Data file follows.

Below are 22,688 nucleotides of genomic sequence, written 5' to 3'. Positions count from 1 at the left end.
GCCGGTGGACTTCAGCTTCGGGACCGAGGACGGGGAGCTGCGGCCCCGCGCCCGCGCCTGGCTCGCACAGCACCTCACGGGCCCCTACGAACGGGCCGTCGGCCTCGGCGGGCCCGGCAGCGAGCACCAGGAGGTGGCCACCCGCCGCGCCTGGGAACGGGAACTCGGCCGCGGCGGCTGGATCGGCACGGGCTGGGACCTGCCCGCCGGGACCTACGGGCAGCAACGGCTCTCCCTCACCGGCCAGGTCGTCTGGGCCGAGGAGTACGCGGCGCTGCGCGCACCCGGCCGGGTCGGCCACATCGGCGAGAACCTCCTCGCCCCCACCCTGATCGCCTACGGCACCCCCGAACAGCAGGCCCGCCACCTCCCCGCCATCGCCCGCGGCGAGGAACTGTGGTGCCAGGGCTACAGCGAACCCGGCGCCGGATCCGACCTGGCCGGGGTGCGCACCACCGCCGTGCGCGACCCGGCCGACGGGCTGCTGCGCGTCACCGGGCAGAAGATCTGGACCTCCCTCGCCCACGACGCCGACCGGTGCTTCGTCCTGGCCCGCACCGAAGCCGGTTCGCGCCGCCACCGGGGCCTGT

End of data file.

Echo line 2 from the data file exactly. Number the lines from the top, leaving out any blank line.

GCCGGTGGACTTCAGCTTCGGGACCGAGGACGGGGAGCTGCGGCCCCGCGCCCGCGCCTGGCTCGCACAGCACCTCACGGGCCCCTACGAACGGGCCGTCGGCCTCGGCGGGCCCGGCAGCGAGCACCAGGAGGTGGCCACCCGCCGCGCCTGGGAACGGGAACTCGGCCGCGGCGGCTGGATCGGCACGGGCTGGGACCTGCCCGCCGGGACCTACGGGCAGCAACGGCTCTCCCTCACCGGCCAGGTCGTCTGGGCCGAGGAGTACGCGGCGCTGCGCGCACCCGGCCGGGTCGGCCACATCGGCGAGAACCTCCTCGCCCCCACCCTGATCGCCTACGGCACCCCCGAACAGCAGGCCCGCCACCTCCCCGCCATCGCCCGCGGCGAGGAACTGTGGTGCCAGGGCTACAGCGAACCCGGCGCCGGATCCGACCTGGCCGGGGTGCGCACCACCGCCGTGCGCGACCCGGCCGACGGGCTGCTGCGCGTCACCGGGCAGAAGATCTGGACCTCCCTCGCCCACGACGCCGACCGGTGCTTCGTCCTGGCCCGCACCGAAGCCGGTTCGCGCCGCCACCGGGGCCTGT